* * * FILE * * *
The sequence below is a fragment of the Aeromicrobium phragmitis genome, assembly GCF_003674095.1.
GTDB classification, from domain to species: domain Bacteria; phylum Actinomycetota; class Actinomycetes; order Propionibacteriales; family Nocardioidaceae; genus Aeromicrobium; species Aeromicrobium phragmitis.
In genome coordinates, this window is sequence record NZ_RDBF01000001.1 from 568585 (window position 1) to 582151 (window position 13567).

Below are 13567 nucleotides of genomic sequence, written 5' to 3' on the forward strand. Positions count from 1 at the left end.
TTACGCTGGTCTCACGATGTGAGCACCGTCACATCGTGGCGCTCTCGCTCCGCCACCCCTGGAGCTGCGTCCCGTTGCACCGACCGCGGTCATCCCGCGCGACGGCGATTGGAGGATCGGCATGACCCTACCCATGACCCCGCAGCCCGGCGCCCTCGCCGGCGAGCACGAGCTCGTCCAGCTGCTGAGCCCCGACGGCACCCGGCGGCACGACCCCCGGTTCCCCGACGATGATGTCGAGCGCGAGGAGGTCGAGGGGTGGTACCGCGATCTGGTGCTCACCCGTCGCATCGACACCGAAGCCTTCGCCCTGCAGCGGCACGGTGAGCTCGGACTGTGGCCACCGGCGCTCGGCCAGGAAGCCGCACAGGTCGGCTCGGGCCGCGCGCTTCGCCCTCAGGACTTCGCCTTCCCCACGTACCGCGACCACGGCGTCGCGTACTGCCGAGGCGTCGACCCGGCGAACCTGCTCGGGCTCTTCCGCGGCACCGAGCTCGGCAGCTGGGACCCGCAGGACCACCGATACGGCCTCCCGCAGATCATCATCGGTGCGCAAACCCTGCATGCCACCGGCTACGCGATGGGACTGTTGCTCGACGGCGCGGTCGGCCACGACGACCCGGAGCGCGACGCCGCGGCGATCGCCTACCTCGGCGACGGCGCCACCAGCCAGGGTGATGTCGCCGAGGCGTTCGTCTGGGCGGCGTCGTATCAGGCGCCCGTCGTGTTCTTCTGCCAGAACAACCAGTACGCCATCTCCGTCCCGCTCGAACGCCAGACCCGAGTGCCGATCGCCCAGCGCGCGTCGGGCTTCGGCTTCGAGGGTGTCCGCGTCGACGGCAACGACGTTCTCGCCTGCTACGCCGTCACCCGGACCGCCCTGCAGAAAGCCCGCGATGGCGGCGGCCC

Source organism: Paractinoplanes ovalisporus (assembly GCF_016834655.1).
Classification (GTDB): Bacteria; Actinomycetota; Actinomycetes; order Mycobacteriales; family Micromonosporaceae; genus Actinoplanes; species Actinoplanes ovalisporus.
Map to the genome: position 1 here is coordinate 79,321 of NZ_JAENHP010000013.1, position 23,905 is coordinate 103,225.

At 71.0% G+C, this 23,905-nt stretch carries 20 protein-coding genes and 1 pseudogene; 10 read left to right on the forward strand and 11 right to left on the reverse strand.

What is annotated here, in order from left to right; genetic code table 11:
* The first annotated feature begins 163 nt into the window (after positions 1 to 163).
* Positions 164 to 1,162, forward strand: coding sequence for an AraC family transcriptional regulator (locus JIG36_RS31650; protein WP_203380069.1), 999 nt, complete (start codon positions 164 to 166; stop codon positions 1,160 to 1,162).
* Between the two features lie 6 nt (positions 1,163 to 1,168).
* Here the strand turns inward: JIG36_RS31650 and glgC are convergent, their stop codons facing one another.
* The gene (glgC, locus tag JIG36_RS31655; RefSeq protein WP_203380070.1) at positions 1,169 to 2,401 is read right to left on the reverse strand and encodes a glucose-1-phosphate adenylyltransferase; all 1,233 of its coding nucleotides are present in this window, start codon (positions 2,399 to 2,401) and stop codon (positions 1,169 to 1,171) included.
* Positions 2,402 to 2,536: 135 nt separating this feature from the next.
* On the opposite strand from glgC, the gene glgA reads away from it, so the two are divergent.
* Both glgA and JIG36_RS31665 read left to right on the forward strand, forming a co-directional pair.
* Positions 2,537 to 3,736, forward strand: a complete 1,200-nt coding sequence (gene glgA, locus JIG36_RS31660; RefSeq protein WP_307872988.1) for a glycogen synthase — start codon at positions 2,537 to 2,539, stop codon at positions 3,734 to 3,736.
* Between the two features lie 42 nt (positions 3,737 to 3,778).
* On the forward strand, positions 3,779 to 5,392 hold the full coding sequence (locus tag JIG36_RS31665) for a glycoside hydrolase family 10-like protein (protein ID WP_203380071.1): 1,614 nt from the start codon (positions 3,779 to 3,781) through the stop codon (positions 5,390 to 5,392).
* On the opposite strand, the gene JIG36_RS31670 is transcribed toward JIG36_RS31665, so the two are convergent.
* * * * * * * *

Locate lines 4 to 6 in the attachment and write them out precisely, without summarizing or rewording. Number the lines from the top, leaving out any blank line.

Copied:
Below are 13567 nucleotides of genomic sequence, written 5' to 3' on the forward strand. Positions count from 1 at the left end.
TTACGCTGGTCTCACGATGTGAGCACCGTCACATCGTGGCGCTCTCGCTCCGCCACCCCTGGAGCTGCGTCCCGTTGCACCGACCGCGGTCATCCCGCGCGACGGCGATTGGAGGATCGGCATGACCCTACCCATGACCCCGCAGCCCGGCGCCCTCGCCGGCGAGCACGAGCTCGTCCAGCTGCTGAGCCCCGACGGCACCCGGCGGCACGACCCCCGGTTCCCCGACGATGATGTCGAGCGCGAGGAGGTCGAGGGGTGGTACCGCGATCTGGTGCTCACCCGTCGCATCGACACCGAAGCCTTCGCCCTGCAGCGGCACGGTGAGCTCGGACTGTGGCCACCGGCGCTCGGCCAGGAAGCCGCACAGGTCGGCTCGGGCCGCGCGCTTCGCCCTCAGGACTTCGCCTTCCCCACGTACCGCGACCACGGCGTCGCGTACTGCCGAGGCGTCGACCCGGCGAACCTGCTCGGGCTCTTCCGCGGCACCGAGCTCGGCAGCTGGGACCCGCAGGACCACCGATACGGCCTCCCGCAGATCATCATCGGTGCGCAAACCCTGCATGCCACCGGCTACGCGATGGGACTGTTGCTCGACGGCGCGGTCGGCCACGACGACCCGGAGCGCGACGCCGCGGCGATCGCCTACCTCGGCGACGGCGCCACCAGCCAGGGTGATGTCGCCGAGGCGTTCGTCTGGGCGGCGTCGTATCAGGCGCCCGTCGTGTTCTTCTGCCAGAACAACCAGTACGCCATCTCCGTCCCGCTCGAACGCCAGACCCGAGTGCCGATCGCCCAGCGCGCGTCGGGCTTCGGCTTCGAGGGTGTCCGCGTCGACGGCAACGACGTTCTCGCCTGCTACGCCGTCACCCGGACCGCCCTGCAGAAAGCCCGCGATGGCGGCGGCCC

Source organism: Paractinoplanes ovalisporus (assembly GCF_016834655.1).